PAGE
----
At that moment, some of the other man things were busy trying to get a stray cow back into its pen, but they weren’t having much success. When Humphrey turned to have a look, he accidentally bumped into a small tree. The tree fell onto another tree, which in turn hit a third tree. This tree fell onto a bush, which had a bird’s nest in it. In the nest were some eggs, and one of these eggs was thrown far into the air, flew over the village and hit the stray cow on the head. The cow jumped with fright and ran straight back into his pen. Everyone cheered when this happened and thanked Humphrey for his help (And that was the first time the word “Eggstrordinary” was ever heard).

Amergin said to Humphrey “That was amazing, it looks as if you absorbed all the luck from eating shamrock for a year, as well as turning green.”Humphrey smiled but still seemed sad. “What’s wrong, my friend?” asked Amergin.

“Have you seen any of my herd since the waters receded?”

Amergin shook his head “No, I haven’t, Humphrey. You are the only elephant we have seen since the great deluge.”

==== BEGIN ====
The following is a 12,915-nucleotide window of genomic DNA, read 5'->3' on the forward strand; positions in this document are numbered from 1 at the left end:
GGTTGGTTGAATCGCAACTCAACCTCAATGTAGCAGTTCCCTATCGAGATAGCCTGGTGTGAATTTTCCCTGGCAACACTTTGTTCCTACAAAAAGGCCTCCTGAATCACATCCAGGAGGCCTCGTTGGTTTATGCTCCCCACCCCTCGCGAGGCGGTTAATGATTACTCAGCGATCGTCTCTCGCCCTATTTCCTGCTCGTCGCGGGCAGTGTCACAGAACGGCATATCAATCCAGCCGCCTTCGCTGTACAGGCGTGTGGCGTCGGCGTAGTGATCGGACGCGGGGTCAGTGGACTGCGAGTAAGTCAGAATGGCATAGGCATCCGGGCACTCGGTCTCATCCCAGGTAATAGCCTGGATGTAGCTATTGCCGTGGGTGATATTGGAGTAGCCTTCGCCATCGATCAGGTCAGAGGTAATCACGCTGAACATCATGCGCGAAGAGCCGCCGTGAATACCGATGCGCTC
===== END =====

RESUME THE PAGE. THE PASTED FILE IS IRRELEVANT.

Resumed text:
Humphrey looked into the distance. “I have to go and try and find the survivors of my herd, if there are any”. Amergin asked him “Will you come back to visit us?”

“I hope so, my friend. Goodbye for now.” With that, Humphrey turned and walked out of the village and was never seen again.

For years after, many animals and man-things often heard a distant call on the wind…. “Helloooo”, but when they went to investigate all they found was a big pile of elephant poo. And because they knew it had to have come from Humphrey, they knew it would be lucky. When they spread it on their crops, their harvest was three times more bountiful than before. Potatoes grew so big, one would feed a whole family, one stalk of wheat could make an entire loaf of bread, and one bean would have the whole village farting for days (And this was the origin of the phrase “Windy today, isn’t it”).